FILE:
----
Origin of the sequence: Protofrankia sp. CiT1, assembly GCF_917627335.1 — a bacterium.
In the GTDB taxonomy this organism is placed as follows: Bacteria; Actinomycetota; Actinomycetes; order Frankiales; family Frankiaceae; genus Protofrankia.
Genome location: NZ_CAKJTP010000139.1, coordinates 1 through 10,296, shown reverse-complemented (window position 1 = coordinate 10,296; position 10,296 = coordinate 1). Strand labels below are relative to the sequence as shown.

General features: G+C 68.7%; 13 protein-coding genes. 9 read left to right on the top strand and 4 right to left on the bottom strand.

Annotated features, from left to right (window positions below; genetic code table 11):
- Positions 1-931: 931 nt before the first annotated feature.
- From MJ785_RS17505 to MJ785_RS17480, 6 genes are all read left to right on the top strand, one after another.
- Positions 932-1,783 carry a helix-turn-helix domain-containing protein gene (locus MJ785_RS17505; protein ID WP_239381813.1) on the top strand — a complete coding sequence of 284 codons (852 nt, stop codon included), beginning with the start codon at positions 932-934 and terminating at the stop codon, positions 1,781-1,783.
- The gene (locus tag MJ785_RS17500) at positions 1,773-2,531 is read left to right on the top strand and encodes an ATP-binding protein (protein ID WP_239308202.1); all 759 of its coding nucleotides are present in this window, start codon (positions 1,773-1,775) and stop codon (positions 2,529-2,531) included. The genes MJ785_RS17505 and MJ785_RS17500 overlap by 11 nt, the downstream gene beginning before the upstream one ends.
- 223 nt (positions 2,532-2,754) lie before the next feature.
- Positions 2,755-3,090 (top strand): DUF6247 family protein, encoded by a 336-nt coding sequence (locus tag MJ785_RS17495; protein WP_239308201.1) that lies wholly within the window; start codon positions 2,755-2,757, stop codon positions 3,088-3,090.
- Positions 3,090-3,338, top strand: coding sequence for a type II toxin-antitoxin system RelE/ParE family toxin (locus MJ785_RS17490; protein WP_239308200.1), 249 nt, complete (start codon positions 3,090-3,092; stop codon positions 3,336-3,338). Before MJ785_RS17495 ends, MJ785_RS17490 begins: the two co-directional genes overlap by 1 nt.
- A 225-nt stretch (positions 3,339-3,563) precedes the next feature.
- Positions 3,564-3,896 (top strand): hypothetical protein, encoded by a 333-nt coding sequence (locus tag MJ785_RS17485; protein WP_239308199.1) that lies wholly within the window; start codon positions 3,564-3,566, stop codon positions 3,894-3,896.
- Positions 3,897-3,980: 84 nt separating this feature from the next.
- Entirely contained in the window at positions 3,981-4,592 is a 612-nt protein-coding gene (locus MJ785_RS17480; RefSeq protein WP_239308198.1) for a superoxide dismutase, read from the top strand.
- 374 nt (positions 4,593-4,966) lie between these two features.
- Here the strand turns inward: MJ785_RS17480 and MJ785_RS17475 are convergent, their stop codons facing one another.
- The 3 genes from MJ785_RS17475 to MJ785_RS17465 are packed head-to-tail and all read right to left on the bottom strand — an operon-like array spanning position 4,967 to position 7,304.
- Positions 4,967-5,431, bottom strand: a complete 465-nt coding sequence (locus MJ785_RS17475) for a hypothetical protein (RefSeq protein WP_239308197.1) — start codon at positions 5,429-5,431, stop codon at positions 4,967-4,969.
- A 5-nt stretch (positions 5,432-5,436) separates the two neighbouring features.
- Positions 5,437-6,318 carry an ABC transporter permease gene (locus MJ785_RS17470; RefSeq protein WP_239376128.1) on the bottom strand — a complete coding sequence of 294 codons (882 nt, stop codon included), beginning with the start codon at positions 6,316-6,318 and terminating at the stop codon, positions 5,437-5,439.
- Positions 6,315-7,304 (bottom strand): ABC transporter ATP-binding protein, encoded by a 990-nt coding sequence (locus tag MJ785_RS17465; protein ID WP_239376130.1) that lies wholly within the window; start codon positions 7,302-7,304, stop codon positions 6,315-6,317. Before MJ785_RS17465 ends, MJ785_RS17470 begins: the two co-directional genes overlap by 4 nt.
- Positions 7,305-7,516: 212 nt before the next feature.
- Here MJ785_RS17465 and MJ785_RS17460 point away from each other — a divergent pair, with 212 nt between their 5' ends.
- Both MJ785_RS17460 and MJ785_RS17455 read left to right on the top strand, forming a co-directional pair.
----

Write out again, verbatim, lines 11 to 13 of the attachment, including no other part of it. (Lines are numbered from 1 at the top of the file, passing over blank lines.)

- Positions 2,755-3,090 (top strand): DUF6247 family protein, encoded by a 336-nt coding sequence (locus tag MJ785_RS17495; protein WP_239308201.1) that lies wholly within the window; start codon positions 2,755-2,757, stop codon positions 3,088-3,090.
- Positions 3,090-3,338, top strand: coding sequence for a type II toxin-antitoxin system RelE/ParE family toxin (locus MJ785_RS17490; protein WP_239308200.1), 249 nt, complete (start codon positions 3,090-3,092; stop codon positions 3,336-3,338). Before MJ785_RS17495 ends, MJ785_RS17490 begins: the two co-directional genes overlap by 1 nt.
- A 225-nt stretch (positions 3,339-3,563) precedes the next feature.